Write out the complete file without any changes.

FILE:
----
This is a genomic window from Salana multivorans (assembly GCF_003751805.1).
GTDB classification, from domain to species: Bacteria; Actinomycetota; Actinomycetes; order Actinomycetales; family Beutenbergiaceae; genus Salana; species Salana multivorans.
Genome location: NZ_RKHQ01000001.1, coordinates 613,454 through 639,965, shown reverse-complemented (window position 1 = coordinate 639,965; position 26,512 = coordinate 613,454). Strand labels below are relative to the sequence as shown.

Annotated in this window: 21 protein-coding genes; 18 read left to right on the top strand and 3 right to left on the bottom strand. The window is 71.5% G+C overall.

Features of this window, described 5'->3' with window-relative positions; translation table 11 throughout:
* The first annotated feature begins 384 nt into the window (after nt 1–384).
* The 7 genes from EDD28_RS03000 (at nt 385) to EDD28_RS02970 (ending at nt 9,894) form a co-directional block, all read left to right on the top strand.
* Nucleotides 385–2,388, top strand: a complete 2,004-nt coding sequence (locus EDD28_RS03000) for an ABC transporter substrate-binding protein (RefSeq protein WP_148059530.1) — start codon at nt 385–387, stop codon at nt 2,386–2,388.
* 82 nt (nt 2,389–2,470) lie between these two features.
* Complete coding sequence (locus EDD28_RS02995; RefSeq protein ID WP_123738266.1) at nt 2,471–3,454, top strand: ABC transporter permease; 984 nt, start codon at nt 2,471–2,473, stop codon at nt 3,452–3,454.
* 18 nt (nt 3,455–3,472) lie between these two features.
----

This is a genomic window from Salana multivorans (assembly GCF_003751805.1).
GTDB classification, from domain to species: Bacteria; Actinomycetota; Actinomycetes; order Actinomycetales; family Beutenbergiaceae; genus Salana; species Salana multivorans.
Genome location: NZ_RKHQ01000001.1, coordinates 613,454 through 639,965, shown reverse-complemented (window position 1 = coordinate 639,965; position 26,512 = coordinate 613,454). Strand labels below are relative to the sequence as shown.

Annotated in this window: 21 protein-coding genes; 18 read left to right on the top strand and 3 right to left on the bottom strand. The window is 71.5% G+C overall.

Features of this window, described 5'->3' with window-relative positions; translation table 11 throughout:
* The first annotated feature begins 384 nt into the window (after nt 1–384).
* The 7 genes from EDD28_RS03000 (at nt 385) to EDD28_RS02970 (ending at nt 9,894) form a co-directional block, all read left to right on the top strand.
* Nucleotides 385–2,388, top strand: a complete 2,004-nt coding sequence (locus EDD28_RS03000) for an ABC transporter substrate-binding protein (RefSeq protein WP_148059530.1) — start codon at nt 385–387, stop codon at nt 2,386–2,388.
* 82 nt (nt 2,389–2,470) lie between these two features.
* Complete coding sequence (locus EDD28_RS02995; RefSeq protein ID WP_123738266.1) at nt 2,471–3,454, top strand: ABC transporter permease; 984 nt, start codon at nt 2,471–2,473, stop codon at nt 3,452–3,454.
* 18 nt (nt 3,455–3,472) lie between these two features.